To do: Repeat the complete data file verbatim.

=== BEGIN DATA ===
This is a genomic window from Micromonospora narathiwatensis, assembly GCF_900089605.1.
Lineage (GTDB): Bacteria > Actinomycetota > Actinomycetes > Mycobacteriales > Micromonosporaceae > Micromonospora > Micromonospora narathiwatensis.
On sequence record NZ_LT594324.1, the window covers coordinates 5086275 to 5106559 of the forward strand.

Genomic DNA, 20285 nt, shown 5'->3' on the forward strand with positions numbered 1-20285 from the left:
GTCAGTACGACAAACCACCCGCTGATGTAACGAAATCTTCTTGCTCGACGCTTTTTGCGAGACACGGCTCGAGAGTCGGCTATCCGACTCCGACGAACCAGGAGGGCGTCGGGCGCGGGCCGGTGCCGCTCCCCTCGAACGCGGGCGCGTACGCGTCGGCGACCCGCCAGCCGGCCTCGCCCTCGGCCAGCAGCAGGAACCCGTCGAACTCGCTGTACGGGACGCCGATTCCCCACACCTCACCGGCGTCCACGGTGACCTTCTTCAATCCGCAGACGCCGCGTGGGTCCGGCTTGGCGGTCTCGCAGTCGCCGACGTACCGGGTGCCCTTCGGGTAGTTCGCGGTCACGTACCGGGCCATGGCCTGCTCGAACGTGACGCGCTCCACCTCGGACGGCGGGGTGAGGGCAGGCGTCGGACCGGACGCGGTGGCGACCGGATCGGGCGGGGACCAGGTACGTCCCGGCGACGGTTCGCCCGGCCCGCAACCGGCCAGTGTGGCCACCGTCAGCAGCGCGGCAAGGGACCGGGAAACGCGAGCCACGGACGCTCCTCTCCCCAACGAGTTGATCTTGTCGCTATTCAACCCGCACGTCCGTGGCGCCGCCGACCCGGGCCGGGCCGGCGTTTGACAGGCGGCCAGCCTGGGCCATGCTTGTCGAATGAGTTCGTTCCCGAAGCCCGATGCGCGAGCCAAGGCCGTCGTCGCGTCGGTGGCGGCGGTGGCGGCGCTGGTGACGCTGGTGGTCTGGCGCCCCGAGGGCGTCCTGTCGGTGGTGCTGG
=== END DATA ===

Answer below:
This is a genomic window from Micromonospora narathiwatensis, assembly GCF_900089605.1.
Lineage (GTDB): Bacteria > Actinomycetota > Actinomycetes > Mycobacteriales > Micromonosporaceae > Micromonospora > Micromonospora narathiwatensis.
On sequence record NZ_LT594324.1, the window covers coordinates 5086275 to 5106559 of the forward strand.

Genomic DNA, 20285 nt, shown 5'->3' on the forward strand with positions numbered 1-20285 from the left:
GTCAGTACGACAAACCACCCGCTGATGTAACGAAATCTTCTTGCTCGACGCTTTTTGCGAGACACGGCTCGAGAGTCGGCTATCCGACTCCGACGAACCAGGAGGGCGTCGGGCGCGGGCCGGTGCCGCTCCCCTCGAACGCGGGCGCGTACGCGTCGGCGACCCGCCAGCCGGCCTCGCCCTCGGCCAGCAGCAGGAACCCGTCGAACTCGCTGTACGGGACGCCGATTCCCCACACCTCACCGGCGTCCACGGTGACCTTCTTCAATCCGCAGACGCCGCGTGGGTCCGGCTTGGCGGTCTCGCAGTCGCCGACGTACCGGGTGCCCTTCGGGTAGTTCGCGGTCACGTACCGGGCCATGGCCTGCTCGAACGTGACGCGCTCCACCTCGGACGGCGGGGTGAGGGCAGGCGTCGGACCGGACGCGGTGGCGACCGGATCGGGCGGGGACCAGGTACGTCCCGGCGACGGTTCGCCCGGCCCGCAACCGGCCAGTGTGGCCACCGTCAGCAGCGCGGCAAGGGACCGGGAAACGCGAGCCACGGACGCTCCTCTCCCCAACGAGTTGATCTTGTCGCTATTCAACCCGCACGTCCGTGGCGCCGCCGACCCGGGCCGGGCCGGCGTTTGACAGGCGGCCAGCCTGGGCCATGCTTGTCGAATGAGTTCGTTCCCGAAGCCCGATGCGCGAGCCAAGGCCGTCGTCGCGTCGGTGGCGGCGGTGGCGGCGCTGGTGACGCTGGTGGTCTGGCGCCCCGAGGGCGTCCTGTCGGTGGTGCTGG